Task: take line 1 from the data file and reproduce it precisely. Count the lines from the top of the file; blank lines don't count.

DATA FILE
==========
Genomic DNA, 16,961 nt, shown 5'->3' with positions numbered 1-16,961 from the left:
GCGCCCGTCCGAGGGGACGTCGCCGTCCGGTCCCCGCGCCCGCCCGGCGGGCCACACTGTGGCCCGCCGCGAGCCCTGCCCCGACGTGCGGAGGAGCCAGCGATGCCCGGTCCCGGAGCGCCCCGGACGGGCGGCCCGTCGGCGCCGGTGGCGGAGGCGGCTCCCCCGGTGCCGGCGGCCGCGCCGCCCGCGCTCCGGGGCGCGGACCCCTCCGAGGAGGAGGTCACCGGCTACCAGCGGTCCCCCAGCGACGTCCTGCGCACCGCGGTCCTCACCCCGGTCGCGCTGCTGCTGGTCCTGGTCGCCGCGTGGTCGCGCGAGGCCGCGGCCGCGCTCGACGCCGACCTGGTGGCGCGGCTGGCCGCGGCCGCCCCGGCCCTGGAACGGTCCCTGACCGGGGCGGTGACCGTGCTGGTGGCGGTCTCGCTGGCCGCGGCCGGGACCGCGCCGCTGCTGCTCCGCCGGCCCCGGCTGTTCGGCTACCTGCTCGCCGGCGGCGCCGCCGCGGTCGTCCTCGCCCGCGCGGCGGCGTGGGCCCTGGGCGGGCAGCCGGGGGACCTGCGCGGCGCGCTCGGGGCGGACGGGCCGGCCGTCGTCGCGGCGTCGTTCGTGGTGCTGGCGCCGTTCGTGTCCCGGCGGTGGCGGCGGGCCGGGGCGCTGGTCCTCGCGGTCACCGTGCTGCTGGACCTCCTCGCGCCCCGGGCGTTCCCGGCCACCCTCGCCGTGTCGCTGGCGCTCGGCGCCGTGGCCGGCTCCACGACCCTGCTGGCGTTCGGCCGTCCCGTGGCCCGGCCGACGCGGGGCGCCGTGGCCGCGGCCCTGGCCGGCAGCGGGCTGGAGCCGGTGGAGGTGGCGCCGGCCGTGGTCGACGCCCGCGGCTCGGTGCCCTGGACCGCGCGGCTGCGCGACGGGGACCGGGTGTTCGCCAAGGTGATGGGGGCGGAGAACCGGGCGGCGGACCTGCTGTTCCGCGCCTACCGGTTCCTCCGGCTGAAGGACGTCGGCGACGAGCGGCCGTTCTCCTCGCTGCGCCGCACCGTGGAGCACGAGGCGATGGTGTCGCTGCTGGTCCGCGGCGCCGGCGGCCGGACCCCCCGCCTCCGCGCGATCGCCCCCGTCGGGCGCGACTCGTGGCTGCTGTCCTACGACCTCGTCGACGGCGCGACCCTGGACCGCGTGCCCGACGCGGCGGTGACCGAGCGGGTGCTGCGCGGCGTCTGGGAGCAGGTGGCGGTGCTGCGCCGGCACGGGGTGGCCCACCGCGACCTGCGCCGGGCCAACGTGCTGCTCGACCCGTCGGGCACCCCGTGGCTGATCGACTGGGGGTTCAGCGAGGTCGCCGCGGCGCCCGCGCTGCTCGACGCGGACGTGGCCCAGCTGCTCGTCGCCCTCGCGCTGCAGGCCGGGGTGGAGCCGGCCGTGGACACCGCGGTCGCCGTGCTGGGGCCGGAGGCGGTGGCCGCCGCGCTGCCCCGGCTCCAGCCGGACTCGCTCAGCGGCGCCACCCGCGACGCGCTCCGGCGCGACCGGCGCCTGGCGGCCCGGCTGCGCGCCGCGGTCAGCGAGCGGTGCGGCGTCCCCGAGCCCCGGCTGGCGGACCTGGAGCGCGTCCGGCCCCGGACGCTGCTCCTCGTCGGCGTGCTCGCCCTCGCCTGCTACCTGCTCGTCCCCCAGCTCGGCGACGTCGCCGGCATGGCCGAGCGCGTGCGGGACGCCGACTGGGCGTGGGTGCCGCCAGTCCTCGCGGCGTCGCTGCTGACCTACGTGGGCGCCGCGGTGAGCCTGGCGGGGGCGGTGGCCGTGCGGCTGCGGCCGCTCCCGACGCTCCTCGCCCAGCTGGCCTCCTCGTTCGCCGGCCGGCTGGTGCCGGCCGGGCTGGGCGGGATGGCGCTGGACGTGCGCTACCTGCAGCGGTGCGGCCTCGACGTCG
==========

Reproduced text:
Genomic DNA, 16,961 nt, shown 5'->3' with positions numbered 1-16,961 from the left: